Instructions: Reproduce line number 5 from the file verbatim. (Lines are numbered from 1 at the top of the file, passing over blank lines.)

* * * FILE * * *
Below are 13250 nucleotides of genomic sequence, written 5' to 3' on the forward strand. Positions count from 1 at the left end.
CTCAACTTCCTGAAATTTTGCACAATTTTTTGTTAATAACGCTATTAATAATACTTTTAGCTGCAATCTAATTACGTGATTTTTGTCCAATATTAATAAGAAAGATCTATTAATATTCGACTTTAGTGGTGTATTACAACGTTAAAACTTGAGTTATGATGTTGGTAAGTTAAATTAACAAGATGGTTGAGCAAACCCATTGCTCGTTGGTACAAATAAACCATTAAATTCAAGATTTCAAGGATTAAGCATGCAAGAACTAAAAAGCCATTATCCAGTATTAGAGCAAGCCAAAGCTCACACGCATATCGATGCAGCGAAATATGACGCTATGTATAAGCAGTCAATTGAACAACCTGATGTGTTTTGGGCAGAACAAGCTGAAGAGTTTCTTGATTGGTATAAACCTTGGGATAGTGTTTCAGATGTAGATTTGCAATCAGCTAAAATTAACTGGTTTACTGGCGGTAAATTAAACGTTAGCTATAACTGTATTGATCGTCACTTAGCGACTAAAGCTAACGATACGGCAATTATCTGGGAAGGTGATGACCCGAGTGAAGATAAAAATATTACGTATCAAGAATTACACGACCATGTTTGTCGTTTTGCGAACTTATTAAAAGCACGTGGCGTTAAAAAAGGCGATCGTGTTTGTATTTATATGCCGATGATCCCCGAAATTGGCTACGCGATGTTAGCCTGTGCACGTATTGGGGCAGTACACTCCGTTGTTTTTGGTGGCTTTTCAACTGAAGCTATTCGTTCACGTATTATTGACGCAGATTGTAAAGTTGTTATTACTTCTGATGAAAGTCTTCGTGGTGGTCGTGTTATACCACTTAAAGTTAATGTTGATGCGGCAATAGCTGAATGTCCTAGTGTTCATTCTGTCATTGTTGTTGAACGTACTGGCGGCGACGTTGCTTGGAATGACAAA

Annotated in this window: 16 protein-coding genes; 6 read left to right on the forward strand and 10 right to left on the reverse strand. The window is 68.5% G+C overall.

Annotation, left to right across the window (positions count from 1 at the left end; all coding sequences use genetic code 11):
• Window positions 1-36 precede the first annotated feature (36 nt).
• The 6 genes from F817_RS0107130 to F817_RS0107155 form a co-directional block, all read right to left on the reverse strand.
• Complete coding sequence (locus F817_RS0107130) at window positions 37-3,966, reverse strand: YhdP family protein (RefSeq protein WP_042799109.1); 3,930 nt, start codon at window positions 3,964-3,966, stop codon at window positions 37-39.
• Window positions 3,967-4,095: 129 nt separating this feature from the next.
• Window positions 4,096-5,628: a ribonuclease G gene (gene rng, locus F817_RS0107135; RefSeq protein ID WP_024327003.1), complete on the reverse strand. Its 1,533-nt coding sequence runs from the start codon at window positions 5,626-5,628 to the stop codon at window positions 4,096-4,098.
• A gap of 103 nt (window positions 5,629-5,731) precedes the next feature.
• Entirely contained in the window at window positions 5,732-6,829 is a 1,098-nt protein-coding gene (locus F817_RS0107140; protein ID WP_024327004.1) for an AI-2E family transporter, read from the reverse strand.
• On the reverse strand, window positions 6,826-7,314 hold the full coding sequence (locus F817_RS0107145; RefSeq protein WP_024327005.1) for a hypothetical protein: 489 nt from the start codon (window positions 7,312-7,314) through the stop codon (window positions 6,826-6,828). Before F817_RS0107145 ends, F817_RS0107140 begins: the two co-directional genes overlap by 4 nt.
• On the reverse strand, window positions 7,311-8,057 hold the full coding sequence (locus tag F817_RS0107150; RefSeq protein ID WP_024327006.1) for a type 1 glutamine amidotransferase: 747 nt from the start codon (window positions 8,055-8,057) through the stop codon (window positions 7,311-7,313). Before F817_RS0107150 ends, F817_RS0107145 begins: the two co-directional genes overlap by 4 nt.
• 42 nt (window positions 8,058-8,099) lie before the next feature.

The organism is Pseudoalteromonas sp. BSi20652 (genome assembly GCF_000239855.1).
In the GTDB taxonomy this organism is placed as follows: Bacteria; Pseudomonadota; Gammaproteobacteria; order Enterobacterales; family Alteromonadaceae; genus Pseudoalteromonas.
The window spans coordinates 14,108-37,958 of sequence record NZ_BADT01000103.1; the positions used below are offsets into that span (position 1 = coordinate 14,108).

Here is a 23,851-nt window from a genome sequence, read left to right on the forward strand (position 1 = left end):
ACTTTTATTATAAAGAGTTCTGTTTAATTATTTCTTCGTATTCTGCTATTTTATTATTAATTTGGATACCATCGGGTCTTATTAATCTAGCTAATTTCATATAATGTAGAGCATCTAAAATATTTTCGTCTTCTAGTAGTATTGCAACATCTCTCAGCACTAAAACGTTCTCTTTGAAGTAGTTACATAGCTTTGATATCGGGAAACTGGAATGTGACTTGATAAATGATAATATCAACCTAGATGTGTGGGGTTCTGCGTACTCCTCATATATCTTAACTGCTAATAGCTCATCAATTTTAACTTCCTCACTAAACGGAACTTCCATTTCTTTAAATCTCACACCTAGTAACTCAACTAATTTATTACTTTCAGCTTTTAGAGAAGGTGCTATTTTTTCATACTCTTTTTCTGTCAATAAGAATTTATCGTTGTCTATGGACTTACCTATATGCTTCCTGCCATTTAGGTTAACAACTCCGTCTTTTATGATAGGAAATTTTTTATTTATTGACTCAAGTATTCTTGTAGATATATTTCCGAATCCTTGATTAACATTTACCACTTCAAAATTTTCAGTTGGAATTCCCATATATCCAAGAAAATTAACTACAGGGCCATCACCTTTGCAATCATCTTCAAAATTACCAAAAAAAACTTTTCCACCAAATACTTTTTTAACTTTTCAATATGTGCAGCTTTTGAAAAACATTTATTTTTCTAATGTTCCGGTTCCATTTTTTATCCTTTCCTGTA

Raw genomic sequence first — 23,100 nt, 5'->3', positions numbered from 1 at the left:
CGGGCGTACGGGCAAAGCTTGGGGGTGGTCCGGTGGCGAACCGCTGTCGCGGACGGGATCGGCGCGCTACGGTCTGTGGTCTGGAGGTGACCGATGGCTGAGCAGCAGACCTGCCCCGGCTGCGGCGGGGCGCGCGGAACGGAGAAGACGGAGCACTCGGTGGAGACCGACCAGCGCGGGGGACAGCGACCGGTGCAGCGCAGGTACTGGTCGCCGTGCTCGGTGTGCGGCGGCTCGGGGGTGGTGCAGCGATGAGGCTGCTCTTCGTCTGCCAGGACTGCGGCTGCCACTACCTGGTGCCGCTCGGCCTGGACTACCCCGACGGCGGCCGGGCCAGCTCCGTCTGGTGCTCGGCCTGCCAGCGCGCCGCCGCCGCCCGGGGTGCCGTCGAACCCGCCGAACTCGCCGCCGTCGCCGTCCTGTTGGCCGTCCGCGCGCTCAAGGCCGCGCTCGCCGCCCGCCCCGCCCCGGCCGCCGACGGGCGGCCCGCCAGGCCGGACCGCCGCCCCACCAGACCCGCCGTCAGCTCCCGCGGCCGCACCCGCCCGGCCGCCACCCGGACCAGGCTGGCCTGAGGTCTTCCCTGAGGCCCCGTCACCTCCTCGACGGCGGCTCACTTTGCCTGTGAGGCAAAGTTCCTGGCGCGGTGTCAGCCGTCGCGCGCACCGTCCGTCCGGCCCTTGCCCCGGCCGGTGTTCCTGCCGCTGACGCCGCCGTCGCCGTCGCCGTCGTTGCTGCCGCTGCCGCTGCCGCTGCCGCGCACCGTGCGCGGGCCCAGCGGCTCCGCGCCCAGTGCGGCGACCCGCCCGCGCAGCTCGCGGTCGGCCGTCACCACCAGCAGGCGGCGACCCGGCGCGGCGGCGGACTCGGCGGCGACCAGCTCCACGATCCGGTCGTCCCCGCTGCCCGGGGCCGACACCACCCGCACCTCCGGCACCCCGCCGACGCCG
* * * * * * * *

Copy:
• Window positions 1-36 precede the first annotated feature (36 nt).